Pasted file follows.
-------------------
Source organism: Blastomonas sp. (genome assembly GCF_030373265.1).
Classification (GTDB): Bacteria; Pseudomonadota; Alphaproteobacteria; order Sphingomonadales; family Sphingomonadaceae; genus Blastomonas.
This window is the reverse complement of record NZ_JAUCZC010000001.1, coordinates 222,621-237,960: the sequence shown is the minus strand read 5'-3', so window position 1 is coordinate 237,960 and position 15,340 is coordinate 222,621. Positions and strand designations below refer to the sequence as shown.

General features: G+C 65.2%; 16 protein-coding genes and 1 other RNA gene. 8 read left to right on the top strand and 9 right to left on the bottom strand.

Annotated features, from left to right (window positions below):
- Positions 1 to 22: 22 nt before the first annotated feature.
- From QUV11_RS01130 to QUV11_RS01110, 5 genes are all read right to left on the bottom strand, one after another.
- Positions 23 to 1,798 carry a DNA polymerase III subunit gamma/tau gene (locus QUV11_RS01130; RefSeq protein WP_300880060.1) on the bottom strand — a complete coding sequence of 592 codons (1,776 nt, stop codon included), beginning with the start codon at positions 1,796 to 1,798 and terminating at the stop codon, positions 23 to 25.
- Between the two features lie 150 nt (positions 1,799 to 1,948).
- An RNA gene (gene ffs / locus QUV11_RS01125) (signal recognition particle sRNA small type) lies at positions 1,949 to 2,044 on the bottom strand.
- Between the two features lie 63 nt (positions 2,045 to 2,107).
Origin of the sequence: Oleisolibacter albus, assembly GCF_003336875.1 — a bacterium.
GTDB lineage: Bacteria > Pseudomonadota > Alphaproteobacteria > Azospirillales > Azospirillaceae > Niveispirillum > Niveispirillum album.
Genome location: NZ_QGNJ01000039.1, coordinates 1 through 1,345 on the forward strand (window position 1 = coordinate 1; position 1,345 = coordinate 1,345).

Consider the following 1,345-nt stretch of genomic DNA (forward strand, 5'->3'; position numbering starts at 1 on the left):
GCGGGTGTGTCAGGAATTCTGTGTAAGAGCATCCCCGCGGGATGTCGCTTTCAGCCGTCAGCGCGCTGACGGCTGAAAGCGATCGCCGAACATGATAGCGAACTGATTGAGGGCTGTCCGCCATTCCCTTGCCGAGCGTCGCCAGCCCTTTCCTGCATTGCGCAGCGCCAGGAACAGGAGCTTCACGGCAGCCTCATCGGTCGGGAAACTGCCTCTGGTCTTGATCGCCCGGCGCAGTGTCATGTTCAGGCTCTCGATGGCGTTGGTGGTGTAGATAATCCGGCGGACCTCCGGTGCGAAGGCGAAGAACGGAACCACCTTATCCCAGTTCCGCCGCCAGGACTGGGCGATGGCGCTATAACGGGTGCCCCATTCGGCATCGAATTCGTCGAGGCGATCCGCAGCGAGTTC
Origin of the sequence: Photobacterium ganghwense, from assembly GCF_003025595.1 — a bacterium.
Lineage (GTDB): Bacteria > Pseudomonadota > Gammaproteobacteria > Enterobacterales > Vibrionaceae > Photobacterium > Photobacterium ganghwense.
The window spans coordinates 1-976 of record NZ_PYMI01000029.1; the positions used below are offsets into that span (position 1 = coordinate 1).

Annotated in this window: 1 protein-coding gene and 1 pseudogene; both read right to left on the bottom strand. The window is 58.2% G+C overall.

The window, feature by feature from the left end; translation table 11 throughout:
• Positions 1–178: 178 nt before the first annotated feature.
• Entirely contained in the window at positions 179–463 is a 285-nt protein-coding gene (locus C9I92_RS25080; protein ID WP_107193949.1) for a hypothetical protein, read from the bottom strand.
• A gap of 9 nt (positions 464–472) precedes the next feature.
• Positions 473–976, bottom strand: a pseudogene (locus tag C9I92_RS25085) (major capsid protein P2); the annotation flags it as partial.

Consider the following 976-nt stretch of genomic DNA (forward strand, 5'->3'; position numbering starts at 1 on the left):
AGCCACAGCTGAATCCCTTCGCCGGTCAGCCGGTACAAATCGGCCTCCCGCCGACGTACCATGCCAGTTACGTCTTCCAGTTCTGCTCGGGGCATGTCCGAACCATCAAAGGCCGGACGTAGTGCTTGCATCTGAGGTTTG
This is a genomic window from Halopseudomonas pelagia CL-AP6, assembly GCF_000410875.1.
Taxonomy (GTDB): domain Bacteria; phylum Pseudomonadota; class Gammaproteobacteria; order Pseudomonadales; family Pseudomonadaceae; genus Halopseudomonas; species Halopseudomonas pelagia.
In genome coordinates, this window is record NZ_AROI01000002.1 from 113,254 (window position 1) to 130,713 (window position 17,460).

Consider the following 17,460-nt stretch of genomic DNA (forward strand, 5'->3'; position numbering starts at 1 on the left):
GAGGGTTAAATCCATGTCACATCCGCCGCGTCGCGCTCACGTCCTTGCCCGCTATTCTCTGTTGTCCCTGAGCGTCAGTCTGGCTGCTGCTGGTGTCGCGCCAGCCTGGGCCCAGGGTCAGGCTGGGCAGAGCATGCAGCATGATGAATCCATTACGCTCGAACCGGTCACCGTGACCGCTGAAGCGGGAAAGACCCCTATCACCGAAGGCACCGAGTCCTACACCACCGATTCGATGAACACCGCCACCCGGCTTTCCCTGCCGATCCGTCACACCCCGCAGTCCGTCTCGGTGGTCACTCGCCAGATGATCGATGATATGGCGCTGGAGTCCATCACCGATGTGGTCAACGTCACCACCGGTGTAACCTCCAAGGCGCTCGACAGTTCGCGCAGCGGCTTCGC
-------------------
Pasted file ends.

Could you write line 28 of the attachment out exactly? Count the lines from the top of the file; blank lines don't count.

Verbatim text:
This is a genomic window from Halopseudomonas pelagia CL-AP6, assembly GCF_000410875.1.